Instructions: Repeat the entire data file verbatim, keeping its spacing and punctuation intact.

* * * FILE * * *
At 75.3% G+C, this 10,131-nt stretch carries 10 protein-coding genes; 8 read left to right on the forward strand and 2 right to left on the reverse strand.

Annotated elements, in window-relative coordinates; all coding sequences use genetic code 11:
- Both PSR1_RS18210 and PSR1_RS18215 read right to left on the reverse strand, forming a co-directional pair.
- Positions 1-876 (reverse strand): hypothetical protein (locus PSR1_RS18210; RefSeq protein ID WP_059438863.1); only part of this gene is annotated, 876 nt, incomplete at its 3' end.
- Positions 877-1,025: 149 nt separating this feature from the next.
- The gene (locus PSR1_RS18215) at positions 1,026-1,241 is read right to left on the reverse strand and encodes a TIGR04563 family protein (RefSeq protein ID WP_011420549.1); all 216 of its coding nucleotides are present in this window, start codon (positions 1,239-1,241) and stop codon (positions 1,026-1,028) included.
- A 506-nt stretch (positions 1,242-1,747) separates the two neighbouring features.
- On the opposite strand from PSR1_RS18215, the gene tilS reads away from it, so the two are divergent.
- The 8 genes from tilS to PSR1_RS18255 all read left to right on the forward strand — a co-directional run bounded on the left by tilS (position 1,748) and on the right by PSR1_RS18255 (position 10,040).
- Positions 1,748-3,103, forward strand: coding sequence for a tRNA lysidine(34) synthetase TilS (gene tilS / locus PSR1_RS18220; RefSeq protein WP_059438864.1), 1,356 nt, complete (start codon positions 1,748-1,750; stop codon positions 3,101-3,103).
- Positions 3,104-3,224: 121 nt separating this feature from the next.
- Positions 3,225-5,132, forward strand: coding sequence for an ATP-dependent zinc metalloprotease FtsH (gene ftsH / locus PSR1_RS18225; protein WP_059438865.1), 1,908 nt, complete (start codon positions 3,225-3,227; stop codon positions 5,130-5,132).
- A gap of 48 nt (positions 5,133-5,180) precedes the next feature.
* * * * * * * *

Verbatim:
At 75.3% G+C, this 10,131-nt stretch carries 10 protein-coding genes; 8 read left to right on the forward strand and 2 right to left on the reverse strand.

Annotated elements, in window-relative coordinates; all coding sequences use genetic code 11:
- Both PSR1_RS18210 and PSR1_RS18215 read right to left on the reverse strand, forming a co-directional pair.
- Positions 1-876 (reverse strand): hypothetical protein (locus PSR1_RS18210; RefSeq protein ID WP_059438863.1); only part of this gene is annotated, 876 nt, incomplete at its 3' end.
- Positions 877-1,025: 149 nt separating this feature from the next.
- The gene (locus PSR1_RS18215) at positions 1,026-1,241 is read right to left on the reverse strand and encodes a TIGR04563 family protein (RefSeq protein ID WP_011420549.1); all 216 of its coding nucleotides are present in this window, start codon (positions 1,239-1,241) and stop codon (positions 1,026-1,028) included.
- A 506-nt stretch (positions 1,242-1,747) separates the two neighbouring features.
- On the opposite strand from PSR1_RS18215, the gene tilS reads away from it, so the two are divergent.
- The 8 genes from tilS to PSR1_RS18255 all read left to right on the forward strand — a co-directional run bounded on the left by tilS (position 1,748) and on the right by PSR1_RS18255 (position 10,040).
- Positions 1,748-3,103, forward strand: coding sequence for a tRNA lysidine(34) synthetase TilS (gene tilS / locus PSR1_RS18220; RefSeq protein WP_059438864.1), 1,356 nt, complete (start codon positions 1,748-1,750; stop codon positions 3,101-3,103).
- Positions 3,104-3,224: 121 nt separating this feature from the next.
- Positions 3,225-5,132, forward strand: coding sequence for an ATP-dependent zinc metalloprotease FtsH (gene ftsH / locus PSR1_RS18225; protein WP_059438865.1), 1,908 nt, complete (start codon positions 3,225-3,227; stop codon positions 5,130-5,132).
- A gap of 48 nt (positions 5,133-5,180) precedes the next feature.